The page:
That’s not me saying that; it’s Stephen Hawking, in his new book which will be released next week. Or, at least, it’s what CNN says Hawking is saying:
Hawking says in his book “The Grand Design” that, given the existence of gravity, “the universe can and will create itself from nothing,” according to an excerpt published Thursday in The Times of London.
“Spontaneous creation is the reason why there is something rather than nothing, why the universe exists, why we exist,” he writes in the excerpt.
“It is not necessary to invoke God to light the blue touch paper [fuse] and set the universe going,” he writes.
Hawking also, according to this CNN piece, refers to the argument made by some people that since the laws of physics that govern our universe make possible a planet like Earth, where life can exist, that means God must have created the universe in such a way that human life could develop. Hawking responds with string theory and the possibility of multiple universes, which of course would mean there is nothing special about our universe. But I don’t see how the physics of our universe, or whether our universe is the only one or only one of many, affects the existence of God. Why would God’s existence be less likely if the universe we live in is not the only one, or if the planet we live on is not the only planet with intelligent life, even in this universe?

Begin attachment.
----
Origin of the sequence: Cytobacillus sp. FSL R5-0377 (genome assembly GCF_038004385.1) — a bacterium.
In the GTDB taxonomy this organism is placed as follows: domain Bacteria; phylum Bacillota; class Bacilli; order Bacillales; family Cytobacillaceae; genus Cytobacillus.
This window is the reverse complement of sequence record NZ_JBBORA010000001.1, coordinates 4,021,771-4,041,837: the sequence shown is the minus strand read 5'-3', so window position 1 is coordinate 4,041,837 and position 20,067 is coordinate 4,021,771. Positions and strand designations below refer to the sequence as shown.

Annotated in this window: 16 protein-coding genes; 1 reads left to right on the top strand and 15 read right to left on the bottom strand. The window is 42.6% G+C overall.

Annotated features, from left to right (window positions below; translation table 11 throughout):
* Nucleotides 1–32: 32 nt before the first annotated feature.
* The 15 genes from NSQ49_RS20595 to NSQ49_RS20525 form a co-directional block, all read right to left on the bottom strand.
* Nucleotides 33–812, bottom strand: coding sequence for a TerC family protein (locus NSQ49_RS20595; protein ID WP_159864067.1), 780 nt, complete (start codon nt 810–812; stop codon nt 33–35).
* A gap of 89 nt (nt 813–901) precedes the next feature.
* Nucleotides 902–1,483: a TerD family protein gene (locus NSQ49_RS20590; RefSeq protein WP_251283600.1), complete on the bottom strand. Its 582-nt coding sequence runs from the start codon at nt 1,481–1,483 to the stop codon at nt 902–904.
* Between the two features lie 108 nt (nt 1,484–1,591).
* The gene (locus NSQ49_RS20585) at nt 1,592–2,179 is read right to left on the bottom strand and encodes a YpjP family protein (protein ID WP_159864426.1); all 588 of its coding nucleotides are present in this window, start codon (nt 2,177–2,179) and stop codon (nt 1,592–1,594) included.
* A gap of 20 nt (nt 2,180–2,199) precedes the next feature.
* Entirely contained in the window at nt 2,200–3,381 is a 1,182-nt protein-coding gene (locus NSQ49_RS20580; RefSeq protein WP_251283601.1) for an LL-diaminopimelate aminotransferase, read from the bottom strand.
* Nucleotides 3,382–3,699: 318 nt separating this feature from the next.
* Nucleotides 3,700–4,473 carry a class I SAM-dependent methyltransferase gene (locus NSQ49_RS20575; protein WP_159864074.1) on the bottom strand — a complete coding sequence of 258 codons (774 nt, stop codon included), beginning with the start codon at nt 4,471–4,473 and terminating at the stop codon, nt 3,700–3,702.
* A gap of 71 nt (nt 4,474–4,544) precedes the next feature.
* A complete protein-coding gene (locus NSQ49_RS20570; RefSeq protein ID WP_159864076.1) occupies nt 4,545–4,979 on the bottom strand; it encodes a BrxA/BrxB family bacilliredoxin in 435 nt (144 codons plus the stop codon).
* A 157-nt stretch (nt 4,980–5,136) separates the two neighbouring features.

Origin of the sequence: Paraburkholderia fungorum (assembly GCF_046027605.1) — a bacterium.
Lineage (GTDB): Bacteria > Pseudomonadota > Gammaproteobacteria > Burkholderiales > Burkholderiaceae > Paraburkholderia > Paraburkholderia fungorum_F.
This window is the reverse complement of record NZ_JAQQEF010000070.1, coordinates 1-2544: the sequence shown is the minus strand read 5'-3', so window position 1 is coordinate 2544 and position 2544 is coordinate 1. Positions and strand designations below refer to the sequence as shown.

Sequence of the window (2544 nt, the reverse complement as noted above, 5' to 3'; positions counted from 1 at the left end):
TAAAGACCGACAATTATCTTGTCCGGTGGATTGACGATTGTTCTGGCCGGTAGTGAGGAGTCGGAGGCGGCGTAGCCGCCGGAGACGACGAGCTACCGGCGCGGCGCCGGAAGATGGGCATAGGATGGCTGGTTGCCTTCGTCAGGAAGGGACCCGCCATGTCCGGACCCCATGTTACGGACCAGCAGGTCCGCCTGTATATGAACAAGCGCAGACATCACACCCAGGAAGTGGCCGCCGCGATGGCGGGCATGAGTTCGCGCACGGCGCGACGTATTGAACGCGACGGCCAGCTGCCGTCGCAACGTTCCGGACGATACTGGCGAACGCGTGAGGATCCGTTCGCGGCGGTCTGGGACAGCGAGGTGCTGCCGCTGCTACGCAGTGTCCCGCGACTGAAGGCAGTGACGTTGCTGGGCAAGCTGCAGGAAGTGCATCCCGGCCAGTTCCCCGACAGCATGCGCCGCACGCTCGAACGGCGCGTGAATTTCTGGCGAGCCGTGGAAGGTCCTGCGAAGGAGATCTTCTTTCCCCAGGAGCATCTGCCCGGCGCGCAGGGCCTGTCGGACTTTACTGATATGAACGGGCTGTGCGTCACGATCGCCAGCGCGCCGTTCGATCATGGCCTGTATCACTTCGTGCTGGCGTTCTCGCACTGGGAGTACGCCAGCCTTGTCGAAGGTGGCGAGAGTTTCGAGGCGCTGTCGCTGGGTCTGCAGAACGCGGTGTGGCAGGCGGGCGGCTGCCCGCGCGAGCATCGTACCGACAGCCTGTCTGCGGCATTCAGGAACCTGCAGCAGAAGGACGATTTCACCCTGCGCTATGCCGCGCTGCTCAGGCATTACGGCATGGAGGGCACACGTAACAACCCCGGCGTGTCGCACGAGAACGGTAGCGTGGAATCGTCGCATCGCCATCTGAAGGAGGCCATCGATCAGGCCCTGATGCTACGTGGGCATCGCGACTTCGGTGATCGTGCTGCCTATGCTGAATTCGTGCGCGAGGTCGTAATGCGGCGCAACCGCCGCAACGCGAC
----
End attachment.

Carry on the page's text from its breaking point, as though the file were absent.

In a way, Hawking is accepting the validity of the very arguments he says are false in order to deny the existence of God: If those are the arguments people make to prove God exists, and then if those arguments are false, that must mean the existence of God is false as well. To me, though, it’s just as illogical to claim that you have disproved God’s existence by disproving the arguments made for God’s existence as it is to argue for God’s existence using illogical arguments to start with.
Obviously, even using words like “prove” or “disprove” to argue for or against the existence of God is a bit ridiculous, since by definition one can never do either one. How can you prove or disprove the existence of something without a definition of the something? The answer to any conversation that begins with the question, “Do you believe in God?” should not be “Yes,” “No,” or even “I don’t know.” It should be “Define God, and then I’ll tell you if I believe that thing exists.”